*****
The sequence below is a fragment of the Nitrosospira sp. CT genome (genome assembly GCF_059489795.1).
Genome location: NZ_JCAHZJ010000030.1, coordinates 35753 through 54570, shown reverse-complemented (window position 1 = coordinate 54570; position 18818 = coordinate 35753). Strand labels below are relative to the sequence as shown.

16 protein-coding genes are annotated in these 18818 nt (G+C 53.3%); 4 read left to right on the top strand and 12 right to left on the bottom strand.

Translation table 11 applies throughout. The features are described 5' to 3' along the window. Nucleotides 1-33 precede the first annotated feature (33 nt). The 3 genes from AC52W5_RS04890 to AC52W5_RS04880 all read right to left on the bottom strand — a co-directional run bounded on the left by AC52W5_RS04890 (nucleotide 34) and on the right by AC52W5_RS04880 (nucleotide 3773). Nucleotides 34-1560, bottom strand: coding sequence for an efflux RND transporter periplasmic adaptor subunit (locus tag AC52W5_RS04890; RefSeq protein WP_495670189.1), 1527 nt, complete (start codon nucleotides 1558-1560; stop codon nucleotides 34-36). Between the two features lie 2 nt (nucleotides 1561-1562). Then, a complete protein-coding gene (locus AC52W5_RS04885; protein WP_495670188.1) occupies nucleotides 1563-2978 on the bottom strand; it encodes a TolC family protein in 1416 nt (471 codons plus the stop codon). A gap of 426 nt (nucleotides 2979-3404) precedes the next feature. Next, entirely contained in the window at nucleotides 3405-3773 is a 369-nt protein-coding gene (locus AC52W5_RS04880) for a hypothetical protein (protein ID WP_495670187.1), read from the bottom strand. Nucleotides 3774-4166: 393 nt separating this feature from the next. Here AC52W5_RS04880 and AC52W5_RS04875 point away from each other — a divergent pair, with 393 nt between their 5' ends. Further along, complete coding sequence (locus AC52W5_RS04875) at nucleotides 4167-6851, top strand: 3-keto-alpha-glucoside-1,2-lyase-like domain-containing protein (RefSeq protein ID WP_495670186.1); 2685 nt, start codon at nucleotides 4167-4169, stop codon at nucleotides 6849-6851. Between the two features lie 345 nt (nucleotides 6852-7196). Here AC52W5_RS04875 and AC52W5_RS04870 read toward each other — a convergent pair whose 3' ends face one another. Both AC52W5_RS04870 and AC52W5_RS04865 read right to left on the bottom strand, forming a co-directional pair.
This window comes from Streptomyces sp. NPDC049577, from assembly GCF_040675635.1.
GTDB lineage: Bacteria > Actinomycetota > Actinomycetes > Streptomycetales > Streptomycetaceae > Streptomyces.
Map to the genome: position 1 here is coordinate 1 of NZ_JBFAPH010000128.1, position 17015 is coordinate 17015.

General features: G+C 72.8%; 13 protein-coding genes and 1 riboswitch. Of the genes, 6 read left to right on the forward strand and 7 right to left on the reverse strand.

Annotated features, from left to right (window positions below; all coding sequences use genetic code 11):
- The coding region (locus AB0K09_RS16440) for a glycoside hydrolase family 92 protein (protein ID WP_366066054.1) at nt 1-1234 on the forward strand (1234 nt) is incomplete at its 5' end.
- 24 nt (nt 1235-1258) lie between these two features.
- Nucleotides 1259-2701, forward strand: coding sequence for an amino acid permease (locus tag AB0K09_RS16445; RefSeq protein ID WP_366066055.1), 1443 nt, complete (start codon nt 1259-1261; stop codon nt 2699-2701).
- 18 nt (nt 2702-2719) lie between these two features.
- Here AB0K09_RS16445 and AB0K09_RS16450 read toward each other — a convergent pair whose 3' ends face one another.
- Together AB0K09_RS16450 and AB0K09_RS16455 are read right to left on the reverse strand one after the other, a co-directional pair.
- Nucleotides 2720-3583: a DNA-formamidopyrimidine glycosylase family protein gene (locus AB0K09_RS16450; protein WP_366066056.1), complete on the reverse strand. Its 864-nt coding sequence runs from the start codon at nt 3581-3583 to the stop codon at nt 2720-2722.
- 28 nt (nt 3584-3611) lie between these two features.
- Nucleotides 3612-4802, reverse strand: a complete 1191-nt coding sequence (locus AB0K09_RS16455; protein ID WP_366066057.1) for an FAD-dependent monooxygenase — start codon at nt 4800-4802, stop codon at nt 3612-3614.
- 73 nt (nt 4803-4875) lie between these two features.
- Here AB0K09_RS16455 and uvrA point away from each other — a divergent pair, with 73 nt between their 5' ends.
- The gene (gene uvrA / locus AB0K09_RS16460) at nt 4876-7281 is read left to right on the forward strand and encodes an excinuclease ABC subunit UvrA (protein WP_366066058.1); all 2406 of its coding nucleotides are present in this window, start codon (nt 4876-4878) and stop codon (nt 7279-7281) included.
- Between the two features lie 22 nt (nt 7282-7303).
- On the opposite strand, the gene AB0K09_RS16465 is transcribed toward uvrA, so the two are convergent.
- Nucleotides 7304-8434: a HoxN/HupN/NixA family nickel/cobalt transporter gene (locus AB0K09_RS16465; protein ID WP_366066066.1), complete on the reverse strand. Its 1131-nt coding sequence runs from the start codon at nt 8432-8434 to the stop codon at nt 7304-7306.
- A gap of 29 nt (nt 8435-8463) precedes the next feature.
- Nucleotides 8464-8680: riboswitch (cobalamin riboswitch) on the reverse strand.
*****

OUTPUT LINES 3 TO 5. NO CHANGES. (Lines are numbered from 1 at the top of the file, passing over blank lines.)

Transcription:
16 protein-coding genes are annotated in these 18818 nt (G+C 53.3%); 4 read left to right on the top strand and 12 right to left on the bottom strand.

Translation table 11 applies throughout. The features are described 5' to 3' along the window. Nucleotides 1-33 precede the first annotated feature (33 nt). The 3 genes from AC52W5_RS04890 to AC52W5_RS04880 all read right to left on the bottom strand — a co-directional run bounded on the left by AC52W5_RS04890 (nucleotide 34) and on the right by AC52W5_RS04880 (nucleotide 3773). Nucleotides 34-1560, bottom strand: coding sequence for an efflux RND transporter periplasmic adaptor subunit (locus tag AC52W5_RS04890; RefSeq protein WP_495670189.1), 1527 nt, complete (start codon nucleotides 1558-1560; stop codon nucleotides 34-36). Between the two features lie 2 nt (nucleotides 1561-1562). Then, a complete protein-coding gene (locus AC52W5_RS04885; protein WP_495670188.1) occupies nucleotides 1563-2978 on the bottom strand; it encodes a TolC family protein in 1416 nt (471 codons plus the stop codon). A gap of 426 nt (nucleotides 2979-3404) precedes the next feature. Next, entirely contained in the window at nucleotides 3405-3773 is a 369-nt protein-coding gene (locus AC52W5_RS04880) for a hypothetical protein (protein ID WP_495670187.1), read from the bottom strand. Nucleotides 3774-4166: 393 nt separating this feature from the next. Here AC52W5_RS04880 and AC52W5_RS04875 point away from each other — a divergent pair, with 393 nt between their 5' ends. Further along, complete coding sequence (locus AC52W5_RS04875) at nucleotides 4167-6851, top strand: 3-keto-alpha-glucoside-1,2-lyase-like domain-containing protein (RefSeq protein ID WP_495670186.1); 2685 nt, start codon at nucleotides 4167-4169, stop codon at nucleotides 6849-6851. Between the two features lie 345 nt (nucleotides 6852-7196). Here AC52W5_RS04875 and AC52W5_RS04870 read toward each other — a convergent pair whose 3' ends face one another. Both AC52W5_RS04870 and AC52W5_RS04865 read right to left on the bottom strand, forming a co-directional pair.
This window comes from Streptomyces sp. NPDC049577, from assembly GCF_040675635.1.